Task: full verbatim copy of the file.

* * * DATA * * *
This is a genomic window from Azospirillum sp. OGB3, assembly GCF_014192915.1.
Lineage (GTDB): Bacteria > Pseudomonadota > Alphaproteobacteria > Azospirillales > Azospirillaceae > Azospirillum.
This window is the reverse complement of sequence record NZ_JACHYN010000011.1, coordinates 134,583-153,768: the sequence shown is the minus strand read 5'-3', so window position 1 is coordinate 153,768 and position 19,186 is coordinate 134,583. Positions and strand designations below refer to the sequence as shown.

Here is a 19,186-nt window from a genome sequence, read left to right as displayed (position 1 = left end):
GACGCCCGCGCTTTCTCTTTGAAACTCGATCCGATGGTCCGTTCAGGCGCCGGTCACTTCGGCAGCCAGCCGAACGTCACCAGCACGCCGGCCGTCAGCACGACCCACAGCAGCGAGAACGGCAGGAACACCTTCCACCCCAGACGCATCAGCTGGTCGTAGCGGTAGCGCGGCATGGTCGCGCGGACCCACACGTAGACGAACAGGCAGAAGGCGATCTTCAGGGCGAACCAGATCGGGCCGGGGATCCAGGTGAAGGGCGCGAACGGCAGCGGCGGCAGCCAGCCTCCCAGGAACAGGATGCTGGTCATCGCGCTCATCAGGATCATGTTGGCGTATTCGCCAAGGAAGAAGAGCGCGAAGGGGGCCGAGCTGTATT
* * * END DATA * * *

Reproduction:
This is a genomic window from Azospirillum sp. OGB3, assembly GCF_014192915.1.
Lineage (GTDB): Bacteria > Pseudomonadota > Alphaproteobacteria > Azospirillales > Azospirillaceae > Azospirillum.
This window is the reverse complement of sequence record NZ_JACHYN010000011.1, coordinates 134,583-153,768: the sequence shown is the minus strand read 5'-3', so window position 1 is coordinate 153,768 and position 19,186 is coordinate 134,583. Positions and strand designations below refer to the sequence as shown.

Here is a 19,186-nt window from a genome sequence, read left to right as displayed (position 1 = left end):
GACGCCCGCGCTTTCTCTTTGAAACTCGATCCGATGGTCCGTTCAGGCGCCGGTCACTTCGGCAGCCAGCCGAACGTCACCAGCACGCCGGCCGTCAGCACGACCCACAGCAGCGAGAACGGCAGGAACACCTTCCACCCCAGACGCATCAGCTGGTCGTAGCGGTAGCGCGGCATGGTCGCGCGGACCCACACGTAGACGAACAGGCAGAAGGCGATCTTCAGGGCGAACCAGATCGGGCCGGGGATCCAGGTGAAGGGCGCGAACGGCAGCGGCGGCAGCCAGCCTCCCAGGAACAGGATGCTGGTCATCGCGCTCATCAGGATCATGTTGGCGTATTCGCCAAGGAAGAAGAGCGCGAAGGGGGCCGAGCTGTATT